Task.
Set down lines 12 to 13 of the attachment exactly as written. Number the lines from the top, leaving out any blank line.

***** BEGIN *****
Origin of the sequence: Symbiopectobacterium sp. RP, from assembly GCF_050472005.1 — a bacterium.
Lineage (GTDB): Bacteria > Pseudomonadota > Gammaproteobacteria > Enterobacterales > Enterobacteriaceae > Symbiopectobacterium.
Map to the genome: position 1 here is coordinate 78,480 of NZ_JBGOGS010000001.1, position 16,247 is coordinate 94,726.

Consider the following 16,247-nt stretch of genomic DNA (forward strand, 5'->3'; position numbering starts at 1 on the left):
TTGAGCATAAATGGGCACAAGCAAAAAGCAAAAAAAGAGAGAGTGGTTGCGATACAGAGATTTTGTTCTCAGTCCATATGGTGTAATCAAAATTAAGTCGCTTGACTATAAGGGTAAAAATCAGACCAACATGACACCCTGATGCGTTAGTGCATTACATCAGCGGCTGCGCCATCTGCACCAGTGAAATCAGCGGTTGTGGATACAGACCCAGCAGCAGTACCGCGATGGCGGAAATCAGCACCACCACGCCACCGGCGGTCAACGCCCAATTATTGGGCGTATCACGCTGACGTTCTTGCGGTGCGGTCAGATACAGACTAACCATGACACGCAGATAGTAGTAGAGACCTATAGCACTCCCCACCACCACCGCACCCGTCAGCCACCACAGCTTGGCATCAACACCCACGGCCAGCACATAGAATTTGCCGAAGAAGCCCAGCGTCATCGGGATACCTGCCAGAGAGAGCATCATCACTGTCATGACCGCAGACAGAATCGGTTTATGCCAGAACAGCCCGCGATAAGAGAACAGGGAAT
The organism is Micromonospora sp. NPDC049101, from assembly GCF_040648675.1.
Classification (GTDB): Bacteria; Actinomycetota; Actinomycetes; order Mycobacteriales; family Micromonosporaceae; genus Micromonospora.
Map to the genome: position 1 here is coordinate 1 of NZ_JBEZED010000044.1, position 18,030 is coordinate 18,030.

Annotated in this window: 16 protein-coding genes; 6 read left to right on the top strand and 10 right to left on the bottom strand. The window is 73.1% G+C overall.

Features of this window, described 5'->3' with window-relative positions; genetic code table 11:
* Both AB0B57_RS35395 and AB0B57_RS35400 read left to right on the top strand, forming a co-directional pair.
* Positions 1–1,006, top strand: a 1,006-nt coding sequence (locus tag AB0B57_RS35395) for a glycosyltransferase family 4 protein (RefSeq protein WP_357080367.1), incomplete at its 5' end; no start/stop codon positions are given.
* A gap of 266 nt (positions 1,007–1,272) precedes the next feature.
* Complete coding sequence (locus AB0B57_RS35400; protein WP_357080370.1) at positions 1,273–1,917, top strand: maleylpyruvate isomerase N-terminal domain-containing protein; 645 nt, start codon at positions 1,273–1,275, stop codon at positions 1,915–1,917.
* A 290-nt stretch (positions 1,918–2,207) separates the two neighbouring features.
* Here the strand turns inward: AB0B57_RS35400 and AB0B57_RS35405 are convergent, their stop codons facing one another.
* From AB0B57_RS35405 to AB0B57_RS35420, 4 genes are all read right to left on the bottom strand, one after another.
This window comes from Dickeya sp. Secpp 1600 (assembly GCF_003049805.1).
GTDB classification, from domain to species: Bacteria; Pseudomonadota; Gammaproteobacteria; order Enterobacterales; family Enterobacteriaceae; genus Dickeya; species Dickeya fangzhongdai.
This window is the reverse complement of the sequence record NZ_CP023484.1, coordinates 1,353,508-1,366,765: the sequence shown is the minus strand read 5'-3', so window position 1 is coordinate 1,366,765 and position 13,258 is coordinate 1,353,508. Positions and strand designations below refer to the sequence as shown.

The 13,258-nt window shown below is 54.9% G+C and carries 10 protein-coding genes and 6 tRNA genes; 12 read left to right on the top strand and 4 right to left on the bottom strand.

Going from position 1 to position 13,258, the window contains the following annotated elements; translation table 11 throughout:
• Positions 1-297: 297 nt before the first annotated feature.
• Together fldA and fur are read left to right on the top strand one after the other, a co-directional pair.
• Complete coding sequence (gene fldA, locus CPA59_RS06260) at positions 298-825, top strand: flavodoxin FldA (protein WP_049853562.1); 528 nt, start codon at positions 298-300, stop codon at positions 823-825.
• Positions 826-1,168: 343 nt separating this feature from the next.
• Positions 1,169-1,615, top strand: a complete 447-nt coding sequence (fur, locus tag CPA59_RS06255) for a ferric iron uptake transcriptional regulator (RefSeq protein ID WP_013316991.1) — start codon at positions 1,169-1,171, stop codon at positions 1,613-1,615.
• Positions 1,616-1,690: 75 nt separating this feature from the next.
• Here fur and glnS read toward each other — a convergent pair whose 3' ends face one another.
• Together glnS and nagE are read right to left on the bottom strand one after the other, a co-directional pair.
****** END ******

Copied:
* Positions 1–1,006, top strand: a 1,006-nt coding sequence (locus tag AB0B57_RS35395) for a glycosyltransferase family 4 protein (RefSeq protein WP_357080367.1), incomplete at its 5' end; no start/stop codon positions are given.
* A gap of 266 nt (positions 1,007–1,272) precedes the next feature.